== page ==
Severe flares were lower in belimumab groups versus placebo: 18% and 14% versus 23%, the difference being significant only with the 10mg/kg (p=0.005). Prevalence of flare based on BILAG criteria was diminished with belimumab 1 and 10mg/kg (by 42% to 55%) versus placebo (both p<0.05) indicating a better stabilisation of disease. In the BLISS-76 trial, significant difference versus placebo (n=275) on prevalence of severe flares was maintained for the 10mg/kg (n=271) but not the 10mg/kg (n=273). There was no consistent dose-related effect of belimumab. Although significant, efficacy of belimumab in reducing flares in SLE was moderate, and the absence of sustained response at W76 might suggest a non-durable effect.

On the steroid dose reduction criteria, patients were classified in two groups according to a threshold dose of prednisone of 7.5mg/day at baseline. In BLISS-52 patients with a baseline dose of prednisone less than 7.5mg/day, increase rates to more than 7.5mg/day were lower in belimumab 1 and 10mg/kg compared to placebo at W52 (30% and 20%, versus 36%, p=0.558 and p=0.02). In patients with more than 7.5mg/day at baseline, a minimum of 25% decrease in prednisone dose to a dose of 7.5mg/day or less was reported for belimumab 1 and 10mg/kg groups over placebo between W40 and W52 (21%, 19% versus 12%, p=0.025 and p=0.053, respectively). Moreover, decrease in prednisone dose sustained for more than 12 weeks in patients with belimumab versus placebo (24% to 28% versus 15%, p<0.05).

Whatever the classes of prednisone baseline dose, differences for both belimumab doses versus placebo were not statistically different in BLISS-76 either in increase or decrease of prednisone. As for reduction of flares, effect of belimumab in reducing steroid doses in SLE was moderate and seemed delayed. In regard of the span of glucocorticoid reduction (a few milligrams) and the time (several months) needed to achieve it, the effect may have sparse clinical relevance

Tolerance was not statistically different between placebo and treatment arms, on both global and dose-dependent severe adverse events, in terms of occurrence, severity (including infections), laboratory abnormalities, and discontinuations due to adverse events. The most commonly reported adverse events were headache, upper respiratory tract infection, arthralgia, urinary tract infection, influenza, diarrhoea, nasopharyngitis, nausea, hypotension and fatigue. Twelve patients died during the clinical trials. More deaths were reported with belimumab at 1 and 10mg/kg than with a placebo (4 and 5 versus 3, respectively). Causes of death were infection, lupus related deaths, cardiovascular, tumour and suicide with no predominance of cause.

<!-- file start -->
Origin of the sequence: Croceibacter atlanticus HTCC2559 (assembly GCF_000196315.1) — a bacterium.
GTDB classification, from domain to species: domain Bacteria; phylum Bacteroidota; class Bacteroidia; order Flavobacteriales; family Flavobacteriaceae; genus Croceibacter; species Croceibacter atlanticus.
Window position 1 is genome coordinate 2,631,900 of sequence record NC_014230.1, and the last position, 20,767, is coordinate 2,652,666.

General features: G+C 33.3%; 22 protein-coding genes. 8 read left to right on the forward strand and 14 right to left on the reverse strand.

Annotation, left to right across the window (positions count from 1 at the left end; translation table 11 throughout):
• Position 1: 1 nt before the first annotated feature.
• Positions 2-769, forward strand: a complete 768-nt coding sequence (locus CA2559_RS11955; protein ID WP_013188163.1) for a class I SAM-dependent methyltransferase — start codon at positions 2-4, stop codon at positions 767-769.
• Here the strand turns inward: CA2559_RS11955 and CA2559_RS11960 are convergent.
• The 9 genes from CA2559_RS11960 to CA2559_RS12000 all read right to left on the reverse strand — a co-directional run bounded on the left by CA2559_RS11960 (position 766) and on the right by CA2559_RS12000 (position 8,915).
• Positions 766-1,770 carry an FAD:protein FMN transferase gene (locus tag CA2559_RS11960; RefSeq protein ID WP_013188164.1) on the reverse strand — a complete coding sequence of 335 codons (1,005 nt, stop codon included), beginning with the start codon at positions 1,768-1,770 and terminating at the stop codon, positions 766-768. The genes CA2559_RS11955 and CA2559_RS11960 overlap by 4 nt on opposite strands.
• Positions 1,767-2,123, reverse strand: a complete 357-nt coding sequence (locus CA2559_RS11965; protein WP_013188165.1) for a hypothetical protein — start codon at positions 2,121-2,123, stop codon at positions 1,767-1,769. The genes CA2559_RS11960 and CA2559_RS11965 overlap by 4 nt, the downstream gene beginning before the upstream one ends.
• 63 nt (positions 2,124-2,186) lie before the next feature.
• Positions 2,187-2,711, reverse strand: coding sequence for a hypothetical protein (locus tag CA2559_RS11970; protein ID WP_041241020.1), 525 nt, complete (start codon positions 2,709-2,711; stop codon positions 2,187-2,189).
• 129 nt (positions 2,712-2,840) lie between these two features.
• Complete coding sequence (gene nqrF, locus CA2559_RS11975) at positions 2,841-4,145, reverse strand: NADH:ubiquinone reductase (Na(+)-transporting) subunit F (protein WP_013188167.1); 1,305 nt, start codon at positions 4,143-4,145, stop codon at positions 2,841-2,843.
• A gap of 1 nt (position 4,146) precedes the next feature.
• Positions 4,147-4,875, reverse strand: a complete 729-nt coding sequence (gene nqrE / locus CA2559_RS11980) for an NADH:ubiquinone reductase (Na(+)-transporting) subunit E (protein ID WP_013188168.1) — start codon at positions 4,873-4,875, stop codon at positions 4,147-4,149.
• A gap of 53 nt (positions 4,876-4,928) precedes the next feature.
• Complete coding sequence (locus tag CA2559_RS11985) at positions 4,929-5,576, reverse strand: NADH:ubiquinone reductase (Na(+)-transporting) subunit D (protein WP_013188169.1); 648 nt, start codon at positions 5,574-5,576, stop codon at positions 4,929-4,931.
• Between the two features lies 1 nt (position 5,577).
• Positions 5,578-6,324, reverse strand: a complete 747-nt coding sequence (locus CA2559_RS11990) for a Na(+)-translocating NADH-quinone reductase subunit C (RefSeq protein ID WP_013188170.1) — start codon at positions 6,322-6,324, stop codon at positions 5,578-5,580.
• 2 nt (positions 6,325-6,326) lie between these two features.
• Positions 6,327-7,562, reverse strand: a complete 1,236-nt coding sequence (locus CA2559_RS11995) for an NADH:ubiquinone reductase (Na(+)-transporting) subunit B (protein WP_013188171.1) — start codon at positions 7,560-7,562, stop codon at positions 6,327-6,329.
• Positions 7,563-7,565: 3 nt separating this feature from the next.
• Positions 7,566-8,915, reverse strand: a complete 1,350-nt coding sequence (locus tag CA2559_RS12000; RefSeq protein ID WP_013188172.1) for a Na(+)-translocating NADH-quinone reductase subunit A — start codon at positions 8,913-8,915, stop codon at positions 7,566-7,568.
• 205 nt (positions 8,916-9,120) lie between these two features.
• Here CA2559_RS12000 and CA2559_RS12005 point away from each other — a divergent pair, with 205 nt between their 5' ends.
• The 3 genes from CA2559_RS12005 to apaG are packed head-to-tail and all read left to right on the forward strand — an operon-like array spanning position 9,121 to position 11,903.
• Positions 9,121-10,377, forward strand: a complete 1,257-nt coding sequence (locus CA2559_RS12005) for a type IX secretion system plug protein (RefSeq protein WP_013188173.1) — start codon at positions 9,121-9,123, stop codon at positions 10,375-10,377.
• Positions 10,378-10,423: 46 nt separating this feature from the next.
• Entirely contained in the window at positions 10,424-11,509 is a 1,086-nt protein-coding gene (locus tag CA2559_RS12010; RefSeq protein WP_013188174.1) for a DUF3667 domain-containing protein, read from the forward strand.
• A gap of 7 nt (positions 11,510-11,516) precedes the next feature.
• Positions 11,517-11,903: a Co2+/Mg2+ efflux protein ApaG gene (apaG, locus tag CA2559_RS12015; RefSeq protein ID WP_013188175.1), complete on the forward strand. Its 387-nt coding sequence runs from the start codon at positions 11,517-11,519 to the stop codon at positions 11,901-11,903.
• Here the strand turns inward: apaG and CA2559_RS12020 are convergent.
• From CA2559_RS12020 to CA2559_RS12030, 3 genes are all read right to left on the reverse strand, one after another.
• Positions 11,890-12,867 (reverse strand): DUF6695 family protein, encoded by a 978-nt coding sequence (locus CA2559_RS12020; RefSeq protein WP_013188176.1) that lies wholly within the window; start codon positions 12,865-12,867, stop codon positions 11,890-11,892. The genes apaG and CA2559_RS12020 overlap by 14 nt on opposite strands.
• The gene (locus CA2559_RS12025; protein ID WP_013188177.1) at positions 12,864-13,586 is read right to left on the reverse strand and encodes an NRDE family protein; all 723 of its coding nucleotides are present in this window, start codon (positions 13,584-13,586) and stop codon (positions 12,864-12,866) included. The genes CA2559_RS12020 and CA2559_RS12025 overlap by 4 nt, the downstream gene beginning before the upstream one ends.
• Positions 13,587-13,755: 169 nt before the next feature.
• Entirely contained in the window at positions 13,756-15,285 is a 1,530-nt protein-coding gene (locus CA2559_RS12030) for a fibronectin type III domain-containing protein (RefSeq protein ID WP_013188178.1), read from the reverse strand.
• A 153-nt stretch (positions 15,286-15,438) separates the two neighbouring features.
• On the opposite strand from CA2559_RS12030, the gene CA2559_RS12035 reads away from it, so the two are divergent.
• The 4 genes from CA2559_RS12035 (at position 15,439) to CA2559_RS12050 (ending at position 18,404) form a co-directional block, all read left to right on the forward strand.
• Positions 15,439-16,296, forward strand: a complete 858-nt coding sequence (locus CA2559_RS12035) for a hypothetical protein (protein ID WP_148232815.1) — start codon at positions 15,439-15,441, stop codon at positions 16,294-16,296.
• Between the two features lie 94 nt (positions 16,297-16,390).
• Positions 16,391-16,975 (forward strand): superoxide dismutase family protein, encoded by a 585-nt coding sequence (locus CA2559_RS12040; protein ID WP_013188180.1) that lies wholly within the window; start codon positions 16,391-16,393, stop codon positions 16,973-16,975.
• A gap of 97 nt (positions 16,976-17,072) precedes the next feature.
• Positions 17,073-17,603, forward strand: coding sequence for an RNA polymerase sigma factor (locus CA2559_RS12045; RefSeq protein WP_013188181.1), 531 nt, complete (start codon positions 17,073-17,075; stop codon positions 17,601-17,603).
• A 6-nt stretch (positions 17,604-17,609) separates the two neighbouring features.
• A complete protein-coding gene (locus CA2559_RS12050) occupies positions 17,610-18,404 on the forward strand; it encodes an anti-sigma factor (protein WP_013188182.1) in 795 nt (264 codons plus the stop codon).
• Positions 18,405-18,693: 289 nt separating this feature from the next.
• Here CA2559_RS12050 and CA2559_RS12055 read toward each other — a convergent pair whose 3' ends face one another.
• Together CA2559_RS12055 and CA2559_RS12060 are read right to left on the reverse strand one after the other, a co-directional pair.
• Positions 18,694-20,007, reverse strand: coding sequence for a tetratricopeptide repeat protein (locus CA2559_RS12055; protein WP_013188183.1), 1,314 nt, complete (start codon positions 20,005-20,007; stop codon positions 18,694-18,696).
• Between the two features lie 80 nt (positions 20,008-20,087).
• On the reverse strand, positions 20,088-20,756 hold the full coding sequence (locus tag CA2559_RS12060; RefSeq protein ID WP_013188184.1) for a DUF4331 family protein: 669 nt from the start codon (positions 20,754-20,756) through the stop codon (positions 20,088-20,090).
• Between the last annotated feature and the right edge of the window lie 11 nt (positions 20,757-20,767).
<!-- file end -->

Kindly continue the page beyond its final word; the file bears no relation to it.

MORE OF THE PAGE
These studies present some flaws limiting the extension of their conclusion into the daily practice. The main concern was that the adaptation of standard therapy was only possible to a limited extent since the study protocols explicitly restricted the possibilities for adapting the administration of glucocorticoids. Without restriction on adapting the standard therapy, differences in the effects observed between belimumab and comparator groups might have been smaller or indeed absent.

Patient’s quality of life was not a part of the primary endpoint in none of these studies, and the SRI specifically developed for these studies seems difficult to use routinely. Long-term efficacy data are still missing, and evidence of correlation between SRI and survival has not been established. Concerns also rose as belimumab was marginally effective, and with the fact that there were more deaths in the treatment groups. It is therefore difficult to specify the place of this new molecule in the real life where data are still sparse.

In the post-marketing era, a study conducted by Andreoli et al.5 reported a decrease in prednisone dose from 66.3mg/week (18 patients) to 46.9mg/week (11 patients) after nine months of treatment but provided no data on flare rates. Another study from Askanase et al.6 over a time period of two years reported a mean improvement of SLEDAI scores from baseline to 6 and 12 months (4.4 ± 4.32; 3.09 ± 3.41 p<0.05; 2.3 ± 2.79 p<0.01, respectively). A significant improvement of PGA score was also observed between baseline and 6 or 12 months of follow-up although the steroid sparing was not statistically significant.